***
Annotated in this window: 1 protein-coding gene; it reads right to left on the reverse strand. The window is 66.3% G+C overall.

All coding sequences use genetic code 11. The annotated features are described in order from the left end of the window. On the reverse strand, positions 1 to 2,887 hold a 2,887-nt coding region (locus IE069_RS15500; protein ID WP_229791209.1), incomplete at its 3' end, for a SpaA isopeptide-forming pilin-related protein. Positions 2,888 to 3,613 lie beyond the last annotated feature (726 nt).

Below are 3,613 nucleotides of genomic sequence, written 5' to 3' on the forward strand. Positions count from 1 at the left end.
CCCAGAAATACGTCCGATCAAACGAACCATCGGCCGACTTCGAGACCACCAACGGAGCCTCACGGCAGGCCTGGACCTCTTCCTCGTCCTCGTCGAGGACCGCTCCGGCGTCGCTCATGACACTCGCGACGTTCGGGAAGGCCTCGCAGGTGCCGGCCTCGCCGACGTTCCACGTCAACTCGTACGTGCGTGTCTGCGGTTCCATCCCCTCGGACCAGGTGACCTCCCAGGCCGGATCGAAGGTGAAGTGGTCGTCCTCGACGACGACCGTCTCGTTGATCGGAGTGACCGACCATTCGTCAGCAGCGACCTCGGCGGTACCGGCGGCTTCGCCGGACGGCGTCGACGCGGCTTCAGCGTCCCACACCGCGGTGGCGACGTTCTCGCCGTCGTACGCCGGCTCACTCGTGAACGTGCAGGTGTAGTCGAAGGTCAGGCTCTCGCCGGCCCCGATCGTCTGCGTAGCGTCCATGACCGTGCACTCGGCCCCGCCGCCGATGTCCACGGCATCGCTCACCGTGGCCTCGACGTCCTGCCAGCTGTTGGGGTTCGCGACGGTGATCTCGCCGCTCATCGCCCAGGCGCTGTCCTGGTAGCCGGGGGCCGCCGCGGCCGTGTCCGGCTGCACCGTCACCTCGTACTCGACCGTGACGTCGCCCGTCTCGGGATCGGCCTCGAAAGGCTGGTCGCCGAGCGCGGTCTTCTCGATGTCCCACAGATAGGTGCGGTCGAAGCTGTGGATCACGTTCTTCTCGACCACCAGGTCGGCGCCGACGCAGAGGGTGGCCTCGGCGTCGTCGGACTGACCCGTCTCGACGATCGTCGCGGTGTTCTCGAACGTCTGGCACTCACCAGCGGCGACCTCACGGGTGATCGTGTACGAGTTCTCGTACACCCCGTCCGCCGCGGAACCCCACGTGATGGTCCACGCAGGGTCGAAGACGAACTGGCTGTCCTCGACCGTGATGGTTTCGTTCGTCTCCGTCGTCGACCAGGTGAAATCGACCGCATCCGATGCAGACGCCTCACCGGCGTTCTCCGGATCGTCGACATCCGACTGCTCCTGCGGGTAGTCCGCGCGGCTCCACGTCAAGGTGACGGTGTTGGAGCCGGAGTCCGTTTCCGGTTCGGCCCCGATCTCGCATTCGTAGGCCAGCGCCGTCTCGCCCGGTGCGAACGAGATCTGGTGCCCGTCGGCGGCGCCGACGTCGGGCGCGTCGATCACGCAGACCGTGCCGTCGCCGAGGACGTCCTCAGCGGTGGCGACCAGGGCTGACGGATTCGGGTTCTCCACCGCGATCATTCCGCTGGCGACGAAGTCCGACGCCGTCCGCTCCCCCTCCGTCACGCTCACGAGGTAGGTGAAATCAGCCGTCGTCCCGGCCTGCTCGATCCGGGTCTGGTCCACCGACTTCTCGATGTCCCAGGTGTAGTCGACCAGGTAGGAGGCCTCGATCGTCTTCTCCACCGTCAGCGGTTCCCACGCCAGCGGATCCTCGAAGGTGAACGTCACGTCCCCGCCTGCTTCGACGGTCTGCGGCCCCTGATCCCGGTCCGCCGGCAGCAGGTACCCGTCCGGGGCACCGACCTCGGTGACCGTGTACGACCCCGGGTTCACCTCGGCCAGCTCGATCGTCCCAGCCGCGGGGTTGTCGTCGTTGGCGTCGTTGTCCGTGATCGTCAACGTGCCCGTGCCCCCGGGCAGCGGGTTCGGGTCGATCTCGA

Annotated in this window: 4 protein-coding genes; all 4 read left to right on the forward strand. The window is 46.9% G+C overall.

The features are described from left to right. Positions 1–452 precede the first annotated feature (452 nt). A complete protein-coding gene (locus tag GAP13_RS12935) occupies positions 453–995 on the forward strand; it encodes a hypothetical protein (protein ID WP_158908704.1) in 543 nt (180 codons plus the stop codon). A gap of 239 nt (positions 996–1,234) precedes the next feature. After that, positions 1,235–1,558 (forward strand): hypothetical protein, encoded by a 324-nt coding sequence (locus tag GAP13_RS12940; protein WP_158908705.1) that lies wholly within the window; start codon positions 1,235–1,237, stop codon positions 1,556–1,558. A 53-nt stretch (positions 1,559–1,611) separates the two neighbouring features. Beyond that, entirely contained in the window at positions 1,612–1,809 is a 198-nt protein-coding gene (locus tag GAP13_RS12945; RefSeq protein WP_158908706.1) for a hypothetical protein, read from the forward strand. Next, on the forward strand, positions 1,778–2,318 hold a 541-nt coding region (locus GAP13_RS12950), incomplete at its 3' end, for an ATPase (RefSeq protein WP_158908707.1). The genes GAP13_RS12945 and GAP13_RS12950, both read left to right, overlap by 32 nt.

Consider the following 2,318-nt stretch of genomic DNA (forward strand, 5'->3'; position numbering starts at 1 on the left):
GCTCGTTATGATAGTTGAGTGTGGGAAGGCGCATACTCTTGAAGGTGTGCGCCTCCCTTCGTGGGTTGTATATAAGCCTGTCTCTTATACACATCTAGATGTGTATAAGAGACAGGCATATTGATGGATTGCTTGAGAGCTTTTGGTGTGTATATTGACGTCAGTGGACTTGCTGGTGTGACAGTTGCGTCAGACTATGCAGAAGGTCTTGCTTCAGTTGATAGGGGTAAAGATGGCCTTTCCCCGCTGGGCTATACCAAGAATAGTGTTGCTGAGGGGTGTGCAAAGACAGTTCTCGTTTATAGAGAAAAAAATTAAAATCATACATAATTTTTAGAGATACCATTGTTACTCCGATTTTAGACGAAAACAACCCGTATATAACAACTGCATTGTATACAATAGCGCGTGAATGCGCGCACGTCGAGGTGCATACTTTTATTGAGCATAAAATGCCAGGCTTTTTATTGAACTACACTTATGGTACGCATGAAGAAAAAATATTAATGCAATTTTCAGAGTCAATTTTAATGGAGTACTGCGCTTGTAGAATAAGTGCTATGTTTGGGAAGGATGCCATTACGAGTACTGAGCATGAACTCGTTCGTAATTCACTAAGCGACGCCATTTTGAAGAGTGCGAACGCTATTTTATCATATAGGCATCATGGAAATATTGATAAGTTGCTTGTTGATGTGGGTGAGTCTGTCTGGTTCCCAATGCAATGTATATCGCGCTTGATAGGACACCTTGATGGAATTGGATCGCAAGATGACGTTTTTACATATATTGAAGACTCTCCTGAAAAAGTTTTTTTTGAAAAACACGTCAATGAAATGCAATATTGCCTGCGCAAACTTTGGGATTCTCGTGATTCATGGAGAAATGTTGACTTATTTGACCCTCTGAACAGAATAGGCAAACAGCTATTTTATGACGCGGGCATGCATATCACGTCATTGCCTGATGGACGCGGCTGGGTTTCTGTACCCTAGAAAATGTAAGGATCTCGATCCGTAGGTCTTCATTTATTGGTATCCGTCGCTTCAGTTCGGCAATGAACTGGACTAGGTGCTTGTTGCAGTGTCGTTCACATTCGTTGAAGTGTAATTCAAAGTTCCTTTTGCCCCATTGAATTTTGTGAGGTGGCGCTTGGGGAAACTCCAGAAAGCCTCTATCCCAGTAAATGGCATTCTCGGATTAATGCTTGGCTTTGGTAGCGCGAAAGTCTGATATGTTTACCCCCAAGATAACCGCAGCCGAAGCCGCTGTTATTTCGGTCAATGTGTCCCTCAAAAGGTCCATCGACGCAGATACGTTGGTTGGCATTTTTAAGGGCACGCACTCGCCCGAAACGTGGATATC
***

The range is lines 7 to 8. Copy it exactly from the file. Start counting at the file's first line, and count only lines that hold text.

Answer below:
Consider the following 2,318-nt stretch of genomic DNA (forward strand, 5'->3'; position numbering starts at 1 on the left):
GCTCGTTATGATAGTTGAGTGTGGGAAGGCGCATACTCTTGAAGGTGTGCGCCTCCCTTCGTGGGTTGTATATAAGCCTGTCTCTTATACACATCTAGATGTGTATAAGAGACAGGCATATTGATGGATTGCTTGAGAGCTTTTGGTGTGTATATTGACGTCAGTGGACTTGCTGGTGTGACAGTTGCGTCAGACTATGCAGAAGGTCTTGCTTCAGTTGATAGGGGTAAAGATGGCCTTTCCCCGCTGGGCTATACCAAGAATAGTGTTGCTGAGGGGTGTGCAAAGACAGTTCTCGTTTATAGAGAAAAAAATTAAAATCATACATAATTTTTAGAGATACCATTGTTACTCCGATTTTAGACGAAAACAACCCGTATATAACAACTGCATTGTATACAATAGCGCGTGAATGCGCGCACGTCGAGGTGCATACTTTTATTGAGCATAAAATGCCAGGCTTTTTATTGAACTACACTTATGGTACGCATGAAGAAAAAATATTAATGCAATTTTCAGAGTCAATTTTAATGGAGTACTGCGCTTGTAGAATAAGTGCTATGTTTGGGAAGGATGCCATTACGAGTACTGAGCATGAACTCGTTCGTAATTCACTAAGCGACGCCATTTTGAAGAGTGCGAACGCTATTTTATCATATAGGCATCATGGAAATATTGATAAGTTGCTTGTTGATGTGGGTGAGTCTGTCTGGTTCCCAATGCAATGTATATCGCGCTTGATAGGACACCTTGATGGAATTGGATCGCAAGATGACGTTTTTACATATATTGAAGACTCTCCTGAAAAAGTTTTTTTTGAAAAACACGTCAATGAAATGCAATATTGCCTGCGCAAACTTTGGGATTCTCGTGATTCATGGAGAAATGTTGACTTATTTGACCCTCTGAACAGAATAGGCAAACAGCTATTTTATGACGCGGGCATGCATATCACGTCATTGCCTGATGGACGCGGCTGGGTTTCTGTACCCTAGAAAATGTAAGGATCTCGATCCGTAGGTCTTCATTTATTGGTATCCGTCGCTTCAGTTCGGCAATGAACTGGACTAGGTGCTTGTTGCAGTGTCGTTCACATTCGTTGAAGTGTAATTCAAAGTTCCTTTTGCCCCATTGAATTTTGTGAGGTGGCGCTTGGGGAAACTCCAGAAAGCCTCTATCCCAGTAAATGGCATTCTCGGATTAATGCTTGGCTTTGGTAGCGCGAAAGTCTGATATGTTTACCCCCAAGATAACCGCAGCCGAAGCCGCTGTTATTTCGGTCAATGTGTCCCTCAAAAGGTCCATCGACGCAGATACGTTGGTTGGCATTTTTAAGGGCACGCACTCGCCCGAAACGTGGATATC